Stacks

A stack is a container, like an array. However, each element of an array can be accessed directly and in constant time. In contrast, the elements of a stack obey the last-in, first-out or first-in, last-out principle.

So, let’s go over an example. Say that you have an array A = {5, 3, 2, 4}. You can access any element in A directly. For instance, A[0] = 5, A[2] = 2, and so on. And when you access an element in this way, you access it in constant time. That means that, no matter how big the array is, you always access the element that you want in the same amount of time. We can contrast this with a stack.

The classic metaphor for a stack is simply a stack of cafeteria trays. When you take a tray off a stack of cafeteria trays, you take the tray that’s at the top of the stack. The tray that’s at the top of the stack is the tray that was placed on the stack last. So, the first tray that you take off the stack is the tray that was placed on the stack last. So, the stack follows the last-in, first-out principle.

The last tray that you take off the stack is the tray that’s at the bottom of the stack, and the tray that’s at the bottom of the stack is the tray that was put down first. So, the last tray that you take off the stack is the tray that was put down first. So, the stack follows the first-in, last-out principle.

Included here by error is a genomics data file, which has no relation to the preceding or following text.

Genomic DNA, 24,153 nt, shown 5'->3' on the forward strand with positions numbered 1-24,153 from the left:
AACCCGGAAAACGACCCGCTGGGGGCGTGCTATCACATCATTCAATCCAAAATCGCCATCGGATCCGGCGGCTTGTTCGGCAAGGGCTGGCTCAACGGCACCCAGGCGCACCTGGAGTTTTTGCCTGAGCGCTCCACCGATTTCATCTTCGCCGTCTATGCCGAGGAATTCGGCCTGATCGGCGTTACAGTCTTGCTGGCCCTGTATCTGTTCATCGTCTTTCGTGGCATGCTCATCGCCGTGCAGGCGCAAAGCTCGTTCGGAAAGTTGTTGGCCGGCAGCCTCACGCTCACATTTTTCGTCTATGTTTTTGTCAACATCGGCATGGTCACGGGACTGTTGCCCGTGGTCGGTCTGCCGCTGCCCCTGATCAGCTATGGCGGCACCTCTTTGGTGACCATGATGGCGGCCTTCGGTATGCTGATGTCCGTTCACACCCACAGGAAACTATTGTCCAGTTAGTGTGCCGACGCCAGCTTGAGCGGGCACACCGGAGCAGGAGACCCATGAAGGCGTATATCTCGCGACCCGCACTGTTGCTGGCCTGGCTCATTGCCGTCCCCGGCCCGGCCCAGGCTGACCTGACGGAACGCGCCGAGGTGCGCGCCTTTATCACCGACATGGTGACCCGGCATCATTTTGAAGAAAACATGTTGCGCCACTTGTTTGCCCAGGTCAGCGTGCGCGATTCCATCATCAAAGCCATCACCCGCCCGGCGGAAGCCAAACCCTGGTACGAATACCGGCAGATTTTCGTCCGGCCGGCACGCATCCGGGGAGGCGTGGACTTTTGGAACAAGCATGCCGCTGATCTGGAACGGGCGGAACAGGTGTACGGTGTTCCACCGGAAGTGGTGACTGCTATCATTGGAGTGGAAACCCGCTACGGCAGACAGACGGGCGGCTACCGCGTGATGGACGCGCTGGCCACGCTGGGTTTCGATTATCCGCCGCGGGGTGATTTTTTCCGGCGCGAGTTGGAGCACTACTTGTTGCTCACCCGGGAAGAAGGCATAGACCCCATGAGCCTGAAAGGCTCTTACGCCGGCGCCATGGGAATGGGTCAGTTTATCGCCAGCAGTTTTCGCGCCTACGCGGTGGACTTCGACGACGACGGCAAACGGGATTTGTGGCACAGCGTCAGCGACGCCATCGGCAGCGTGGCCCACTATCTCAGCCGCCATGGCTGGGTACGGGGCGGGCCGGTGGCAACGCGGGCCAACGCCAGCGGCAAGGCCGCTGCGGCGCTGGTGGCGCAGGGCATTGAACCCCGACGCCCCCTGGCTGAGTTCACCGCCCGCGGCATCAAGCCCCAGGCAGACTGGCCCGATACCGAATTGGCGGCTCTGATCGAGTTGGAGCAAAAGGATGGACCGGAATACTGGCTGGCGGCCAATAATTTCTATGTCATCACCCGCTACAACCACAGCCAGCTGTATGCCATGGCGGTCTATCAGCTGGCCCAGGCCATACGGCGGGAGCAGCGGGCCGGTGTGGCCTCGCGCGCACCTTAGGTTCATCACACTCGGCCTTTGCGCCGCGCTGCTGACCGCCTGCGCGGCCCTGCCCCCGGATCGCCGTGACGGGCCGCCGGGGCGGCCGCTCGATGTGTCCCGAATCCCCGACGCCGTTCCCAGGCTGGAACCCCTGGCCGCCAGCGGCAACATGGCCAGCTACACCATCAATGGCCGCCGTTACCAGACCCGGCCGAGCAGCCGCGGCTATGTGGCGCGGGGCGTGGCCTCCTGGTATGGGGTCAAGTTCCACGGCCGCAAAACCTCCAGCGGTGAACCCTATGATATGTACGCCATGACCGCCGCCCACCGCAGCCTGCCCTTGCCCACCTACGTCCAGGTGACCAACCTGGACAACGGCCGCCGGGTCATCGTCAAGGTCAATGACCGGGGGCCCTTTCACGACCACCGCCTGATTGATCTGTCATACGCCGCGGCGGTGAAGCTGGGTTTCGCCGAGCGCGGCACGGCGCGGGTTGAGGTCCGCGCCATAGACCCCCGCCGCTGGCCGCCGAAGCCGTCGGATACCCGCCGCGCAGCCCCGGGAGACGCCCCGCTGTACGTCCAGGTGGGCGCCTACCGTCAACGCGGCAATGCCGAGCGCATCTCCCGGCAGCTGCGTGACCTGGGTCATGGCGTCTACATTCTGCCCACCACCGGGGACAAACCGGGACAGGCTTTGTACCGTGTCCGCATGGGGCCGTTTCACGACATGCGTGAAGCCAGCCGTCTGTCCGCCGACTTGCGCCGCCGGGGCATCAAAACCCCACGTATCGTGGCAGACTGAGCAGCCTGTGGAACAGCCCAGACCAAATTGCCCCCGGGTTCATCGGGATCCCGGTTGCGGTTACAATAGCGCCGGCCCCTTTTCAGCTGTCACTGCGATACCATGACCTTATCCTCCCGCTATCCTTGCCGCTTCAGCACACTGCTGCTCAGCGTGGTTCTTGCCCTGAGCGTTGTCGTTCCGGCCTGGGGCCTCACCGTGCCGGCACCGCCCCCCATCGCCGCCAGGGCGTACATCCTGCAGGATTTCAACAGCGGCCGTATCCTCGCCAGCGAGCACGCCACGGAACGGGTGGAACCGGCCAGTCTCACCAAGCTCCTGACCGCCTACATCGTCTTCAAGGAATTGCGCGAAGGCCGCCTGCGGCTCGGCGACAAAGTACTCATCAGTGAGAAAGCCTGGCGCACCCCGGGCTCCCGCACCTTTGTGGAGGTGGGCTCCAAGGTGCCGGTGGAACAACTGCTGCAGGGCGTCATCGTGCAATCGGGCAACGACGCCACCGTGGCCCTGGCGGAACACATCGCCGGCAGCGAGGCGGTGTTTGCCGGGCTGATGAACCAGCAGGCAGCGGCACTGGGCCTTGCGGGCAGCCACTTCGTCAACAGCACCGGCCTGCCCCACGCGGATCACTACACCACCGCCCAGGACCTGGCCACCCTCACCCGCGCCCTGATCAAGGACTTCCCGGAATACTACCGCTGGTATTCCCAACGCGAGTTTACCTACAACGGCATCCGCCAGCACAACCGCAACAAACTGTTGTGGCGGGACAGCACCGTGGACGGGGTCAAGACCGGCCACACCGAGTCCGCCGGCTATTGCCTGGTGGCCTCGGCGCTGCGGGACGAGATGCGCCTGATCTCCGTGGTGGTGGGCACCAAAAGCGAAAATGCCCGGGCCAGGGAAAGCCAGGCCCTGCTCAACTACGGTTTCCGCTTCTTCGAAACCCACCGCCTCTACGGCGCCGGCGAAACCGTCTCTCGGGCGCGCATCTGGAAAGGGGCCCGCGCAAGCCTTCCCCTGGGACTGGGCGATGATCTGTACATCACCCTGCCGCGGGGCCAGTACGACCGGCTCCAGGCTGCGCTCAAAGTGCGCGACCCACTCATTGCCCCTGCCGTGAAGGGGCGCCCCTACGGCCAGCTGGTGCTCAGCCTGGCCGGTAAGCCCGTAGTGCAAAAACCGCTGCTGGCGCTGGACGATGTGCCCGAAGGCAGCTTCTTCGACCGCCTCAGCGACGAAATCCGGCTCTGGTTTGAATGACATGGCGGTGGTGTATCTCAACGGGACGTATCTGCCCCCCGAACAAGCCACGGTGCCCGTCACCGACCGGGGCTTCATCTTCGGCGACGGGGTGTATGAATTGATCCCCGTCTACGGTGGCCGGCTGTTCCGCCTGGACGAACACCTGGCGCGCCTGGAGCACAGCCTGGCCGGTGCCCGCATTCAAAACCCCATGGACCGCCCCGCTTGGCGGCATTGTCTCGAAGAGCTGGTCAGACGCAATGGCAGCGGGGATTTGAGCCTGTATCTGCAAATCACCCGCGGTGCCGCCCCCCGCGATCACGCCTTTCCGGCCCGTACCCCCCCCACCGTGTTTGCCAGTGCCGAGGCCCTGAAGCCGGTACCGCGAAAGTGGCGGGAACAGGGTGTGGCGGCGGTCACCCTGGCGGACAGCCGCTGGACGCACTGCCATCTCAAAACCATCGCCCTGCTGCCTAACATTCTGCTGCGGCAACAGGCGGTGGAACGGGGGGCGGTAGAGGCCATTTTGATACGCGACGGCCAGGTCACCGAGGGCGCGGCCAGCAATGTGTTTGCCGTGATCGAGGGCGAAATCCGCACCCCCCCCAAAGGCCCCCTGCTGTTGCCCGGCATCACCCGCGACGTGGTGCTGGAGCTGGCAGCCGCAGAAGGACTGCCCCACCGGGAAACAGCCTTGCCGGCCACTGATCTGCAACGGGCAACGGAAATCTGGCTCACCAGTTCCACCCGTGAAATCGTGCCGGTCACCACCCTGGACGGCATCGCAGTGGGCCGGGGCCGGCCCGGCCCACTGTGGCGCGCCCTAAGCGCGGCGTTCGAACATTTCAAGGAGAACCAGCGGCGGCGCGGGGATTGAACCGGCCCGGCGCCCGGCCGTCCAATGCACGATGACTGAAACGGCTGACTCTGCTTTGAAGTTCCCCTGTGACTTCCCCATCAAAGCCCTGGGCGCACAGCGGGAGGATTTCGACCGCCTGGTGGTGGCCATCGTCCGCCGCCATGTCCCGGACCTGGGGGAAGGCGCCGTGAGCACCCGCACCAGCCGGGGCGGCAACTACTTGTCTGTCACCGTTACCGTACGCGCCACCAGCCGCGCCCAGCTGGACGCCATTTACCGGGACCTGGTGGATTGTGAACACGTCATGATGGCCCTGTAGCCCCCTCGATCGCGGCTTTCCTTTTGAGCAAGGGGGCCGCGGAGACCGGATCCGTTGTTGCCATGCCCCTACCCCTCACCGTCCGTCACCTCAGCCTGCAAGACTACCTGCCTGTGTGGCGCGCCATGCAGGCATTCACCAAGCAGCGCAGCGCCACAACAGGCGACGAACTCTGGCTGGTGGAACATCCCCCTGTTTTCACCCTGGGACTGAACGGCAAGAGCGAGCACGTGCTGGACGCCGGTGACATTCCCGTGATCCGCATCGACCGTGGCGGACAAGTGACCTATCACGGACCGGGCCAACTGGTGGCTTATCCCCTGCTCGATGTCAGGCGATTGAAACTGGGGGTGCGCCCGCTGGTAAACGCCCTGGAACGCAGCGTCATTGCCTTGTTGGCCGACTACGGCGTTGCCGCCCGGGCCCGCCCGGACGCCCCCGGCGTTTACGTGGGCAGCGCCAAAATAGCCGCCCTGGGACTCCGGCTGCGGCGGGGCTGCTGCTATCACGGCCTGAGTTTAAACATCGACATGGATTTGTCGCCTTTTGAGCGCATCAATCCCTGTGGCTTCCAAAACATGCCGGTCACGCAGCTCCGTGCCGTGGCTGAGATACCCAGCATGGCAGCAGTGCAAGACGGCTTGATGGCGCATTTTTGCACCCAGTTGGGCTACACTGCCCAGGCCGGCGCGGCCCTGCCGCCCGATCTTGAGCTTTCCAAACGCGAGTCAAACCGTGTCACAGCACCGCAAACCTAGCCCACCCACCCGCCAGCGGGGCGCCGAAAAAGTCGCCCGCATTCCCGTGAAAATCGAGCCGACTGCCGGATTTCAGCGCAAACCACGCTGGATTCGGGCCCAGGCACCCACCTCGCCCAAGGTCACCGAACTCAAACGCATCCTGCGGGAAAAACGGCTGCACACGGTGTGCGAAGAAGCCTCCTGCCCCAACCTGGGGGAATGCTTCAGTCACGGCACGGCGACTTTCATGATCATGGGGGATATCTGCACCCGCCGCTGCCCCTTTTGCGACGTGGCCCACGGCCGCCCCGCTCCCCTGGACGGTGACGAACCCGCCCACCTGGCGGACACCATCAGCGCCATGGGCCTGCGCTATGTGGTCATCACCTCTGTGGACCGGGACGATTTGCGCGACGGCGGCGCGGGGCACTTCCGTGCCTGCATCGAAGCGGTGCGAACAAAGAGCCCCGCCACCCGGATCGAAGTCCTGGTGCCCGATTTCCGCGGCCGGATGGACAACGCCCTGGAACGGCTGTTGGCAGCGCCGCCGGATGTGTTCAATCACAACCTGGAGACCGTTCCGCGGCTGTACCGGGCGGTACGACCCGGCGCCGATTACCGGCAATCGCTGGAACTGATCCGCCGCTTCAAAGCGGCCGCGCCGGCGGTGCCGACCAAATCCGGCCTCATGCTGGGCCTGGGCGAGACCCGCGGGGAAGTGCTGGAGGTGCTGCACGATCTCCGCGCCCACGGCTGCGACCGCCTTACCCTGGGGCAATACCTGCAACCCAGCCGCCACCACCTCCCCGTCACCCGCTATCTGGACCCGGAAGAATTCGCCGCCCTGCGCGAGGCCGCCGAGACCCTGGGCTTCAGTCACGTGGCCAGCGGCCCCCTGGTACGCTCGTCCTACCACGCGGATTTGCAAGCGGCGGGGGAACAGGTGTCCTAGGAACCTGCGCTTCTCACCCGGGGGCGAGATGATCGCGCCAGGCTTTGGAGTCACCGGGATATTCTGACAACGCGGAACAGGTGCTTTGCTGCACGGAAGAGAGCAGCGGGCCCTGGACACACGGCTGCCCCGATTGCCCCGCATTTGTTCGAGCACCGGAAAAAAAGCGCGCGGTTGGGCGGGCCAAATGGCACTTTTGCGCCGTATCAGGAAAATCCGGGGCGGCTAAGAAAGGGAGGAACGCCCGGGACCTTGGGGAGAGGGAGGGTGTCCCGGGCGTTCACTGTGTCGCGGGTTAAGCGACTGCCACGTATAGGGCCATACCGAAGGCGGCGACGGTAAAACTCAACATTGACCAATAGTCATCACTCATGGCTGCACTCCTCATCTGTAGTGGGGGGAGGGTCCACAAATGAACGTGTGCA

The concept of a stack in computer science is an abstraction of something that people observe in lunchrooms every day. The stack is a fundamental data structure in computer science.

Typically stacks are implemented using functions called “pop” and “push”. When you push an element onto a stack, you put the element on the top of the stack. When you pop a stack, you take the top element off. Consequently, you cannot access the element that you’re looking for directly, like you can with an array. You have to pop the stack until you find the element that you want.

In a standard implementation, each pop takes the same amount of time. However, you can access the element that you want in one pop only if it is at the top of the stack, and the element that you want is not guaranteed to be at the top of the stack. In the worst case, your element is at the very bottom of the stack. So, if there are N elements in the stack, then you have to pop the stack N times in the worst case. So, while a standard implementation of pop is O(1), it can be O(n) time before you access the element that you want to access.

Nevertheless, stacks often come in handy. For example, you can implement a pushdown automaton with a stack.

Here is my C++ implementation of the stack. It is on my GitHub.

Both STL and Boost include stacks. I implemented my own class of stacks solely for educational purposes.

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